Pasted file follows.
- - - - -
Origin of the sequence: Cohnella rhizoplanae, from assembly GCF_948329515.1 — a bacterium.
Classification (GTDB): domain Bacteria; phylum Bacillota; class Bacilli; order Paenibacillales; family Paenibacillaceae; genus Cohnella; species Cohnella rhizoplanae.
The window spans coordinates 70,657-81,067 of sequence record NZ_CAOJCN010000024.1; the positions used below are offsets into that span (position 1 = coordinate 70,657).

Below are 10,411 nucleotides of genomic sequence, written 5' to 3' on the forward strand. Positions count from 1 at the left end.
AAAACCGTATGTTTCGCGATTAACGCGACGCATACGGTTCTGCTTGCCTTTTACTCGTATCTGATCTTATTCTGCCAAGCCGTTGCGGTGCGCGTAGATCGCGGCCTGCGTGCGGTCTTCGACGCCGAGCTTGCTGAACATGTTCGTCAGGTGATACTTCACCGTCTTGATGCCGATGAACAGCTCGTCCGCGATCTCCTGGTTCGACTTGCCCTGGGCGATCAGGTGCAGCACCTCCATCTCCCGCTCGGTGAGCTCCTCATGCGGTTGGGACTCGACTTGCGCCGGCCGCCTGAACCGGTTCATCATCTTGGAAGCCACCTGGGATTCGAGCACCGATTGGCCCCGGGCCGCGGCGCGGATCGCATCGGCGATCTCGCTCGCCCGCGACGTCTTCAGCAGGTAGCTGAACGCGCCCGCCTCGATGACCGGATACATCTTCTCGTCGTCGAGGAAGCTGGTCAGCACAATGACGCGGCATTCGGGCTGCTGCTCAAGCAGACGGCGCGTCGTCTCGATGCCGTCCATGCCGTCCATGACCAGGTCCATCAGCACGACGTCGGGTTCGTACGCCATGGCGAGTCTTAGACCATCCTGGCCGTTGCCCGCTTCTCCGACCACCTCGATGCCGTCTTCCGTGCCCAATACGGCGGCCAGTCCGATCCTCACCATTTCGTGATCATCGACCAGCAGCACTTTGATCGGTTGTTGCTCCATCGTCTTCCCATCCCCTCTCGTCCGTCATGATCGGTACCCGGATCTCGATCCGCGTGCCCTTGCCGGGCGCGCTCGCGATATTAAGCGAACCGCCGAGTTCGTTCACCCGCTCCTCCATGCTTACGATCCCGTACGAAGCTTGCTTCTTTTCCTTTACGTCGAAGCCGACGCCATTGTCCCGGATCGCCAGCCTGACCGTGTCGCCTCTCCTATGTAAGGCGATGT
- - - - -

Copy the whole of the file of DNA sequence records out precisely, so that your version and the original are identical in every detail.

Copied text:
Origin of the sequence: Cohnella rhizoplanae, from assembly GCF_948329515.1 — a bacterium.
Classification (GTDB): domain Bacteria; phylum Bacillota; class Bacilli; order Paenibacillales; family Paenibacillaceae; genus Cohnella; species Cohnella rhizoplanae.
The window spans coordinates 70,657-81,067 of sequence record NZ_CAOJCN010000024.1; the positions used below are offsets into that span (position 1 = coordinate 70,657).

Below are 10,411 nucleotides of genomic sequence, written 5' to 3' on the forward strand. Positions count from 1 at the left end.
AAAACCGTATGTTTCGCGATTAACGCGACGCATACGGTTCTGCTTGCCTTTTACTCGTATCTGATCTTATTCTGCCAAGCCGTTGCGGTGCGCGTAGATCGCGGCCTGCGTGCGGTCTTCGACGCCGAGCTTGCTGAACATGTTCGTCAGGTGATACTTCACCGTCTTGATGCCGATGAACAGCTCGTCCGCGATCTCCTGGTTCGACTTGCCCTGGGCGATCAGGTGCAGCACCTCCATCTCCCGCTCGGTGAGCTCCTCATGCGGTTGGGACTCGACTTGCGCCGGCCGCCTGAACCGGTTCATCATCTTGGAAGCCACCTGGGATTCGAGCACCGATTGGCCCCGGGCCGCGGCGCGGATCGCATCGGCGATCTCGCTCGCCCGCGACGTCTTCAGCAGGTAGCTGAACGCGCCCGCCTCGATGACCGGATACATCTTCTCGTCGTCGAGGAAGCTGGTCAGCACAATGACGCGGCATTCGGGCTGCTGCTCAAGCAGACGGCGCGTCGTCTCGATGCCGTCCATGCCGTCCATGACCAGGTCCATCAGCACGACGTCGGGTTCGTACGCCATGGCGAGTCTTAGACCATCCTGGCCGTTGCCCGCTTCTCCGACCACCTCGATGCCGTCTTCCGTGCCCAATACGGCGGCCAGTCCGATCCTCACCATTTCGTGATCATCGACCAGCAGCACTTTGATCGGTTGTTGCTCCATCGTCTTCCCATCCCCTCTCGTCCGTCATGATCGGTACCCGGATCTCGATCCGCGTGCCCTTGCCGGGCGCGCTCGCGATATTAAGCGAACCGCCGAGTTCGTTCACCCGCTCCTCCATGCTTACGATCCCGTACGAAGCTTGCTTCTTTTCCTTTACGTCGAAGCCGACGCCATTGTCCCGGATCGCCAGCCTGACCGTGTCGCCTCTCCTATGTAAGGCGATGT